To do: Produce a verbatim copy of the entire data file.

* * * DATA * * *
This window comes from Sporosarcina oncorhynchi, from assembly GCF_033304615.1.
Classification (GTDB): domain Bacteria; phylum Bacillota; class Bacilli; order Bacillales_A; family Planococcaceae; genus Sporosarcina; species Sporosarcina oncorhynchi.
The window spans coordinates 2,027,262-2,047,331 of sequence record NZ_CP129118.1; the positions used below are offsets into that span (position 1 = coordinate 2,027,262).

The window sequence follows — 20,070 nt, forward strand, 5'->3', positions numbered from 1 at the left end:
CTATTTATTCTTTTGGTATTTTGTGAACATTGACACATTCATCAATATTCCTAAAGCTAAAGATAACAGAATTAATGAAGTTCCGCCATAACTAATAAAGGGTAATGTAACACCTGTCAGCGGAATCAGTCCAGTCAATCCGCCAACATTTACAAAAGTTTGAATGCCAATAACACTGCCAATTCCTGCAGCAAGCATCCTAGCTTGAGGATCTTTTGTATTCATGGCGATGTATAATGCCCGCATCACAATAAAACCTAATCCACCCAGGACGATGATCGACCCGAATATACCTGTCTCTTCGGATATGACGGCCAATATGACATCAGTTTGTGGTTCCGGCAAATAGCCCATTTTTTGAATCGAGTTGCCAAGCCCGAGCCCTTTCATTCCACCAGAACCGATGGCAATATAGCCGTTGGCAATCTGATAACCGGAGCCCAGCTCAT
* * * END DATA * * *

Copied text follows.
This window comes from Sporosarcina oncorhynchi, from assembly GCF_033304615.1.
Classification (GTDB): domain Bacteria; phylum Bacillota; class Bacilli; order Bacillales_A; family Planococcaceae; genus Sporosarcina; species Sporosarcina oncorhynchi.
The window spans coordinates 2,027,262-2,047,331 of sequence record NZ_CP129118.1; the positions used below are offsets into that span (position 1 = coordinate 2,027,262).

The window sequence follows — 20,070 nt, forward strand, 5'->3', positions numbered from 1 at the left end:
CTATTTATTCTTTTGGTATTTTGTGAACATTGACACATTCATCAATATTCCTAAAGCTAAAGATAACAGAATTAATGAAGTTCCGCCATAACTAATAAAGGGTAATGTAACACCTGTCAGCGGAATCAGTCCAGTCAATCCGCCAACATTTACAAAAGTTTGAATGCCAATAACACTGCCAATTCCTGCAGCAAGCATCCTAGCTTGAGGATCTTTTGTATTCATGGCGATGTATAATGCCCGCATCACAATAAAACCTAATCCACCCAGGACGATGATCGACCCGAATATACCTGTCTCTTCGGATATGACGGCCAATATGACATCAGTTTGTGGTTCCGGCAAATAGCCCATTTTTTGAATCGAGTTGCCAAGCCCGAGCCCTTTCATTCCACCAGAACCGATGGCAATATAGCCGTTGGCAATCTGATAACCGGAGCCCAGCTCAT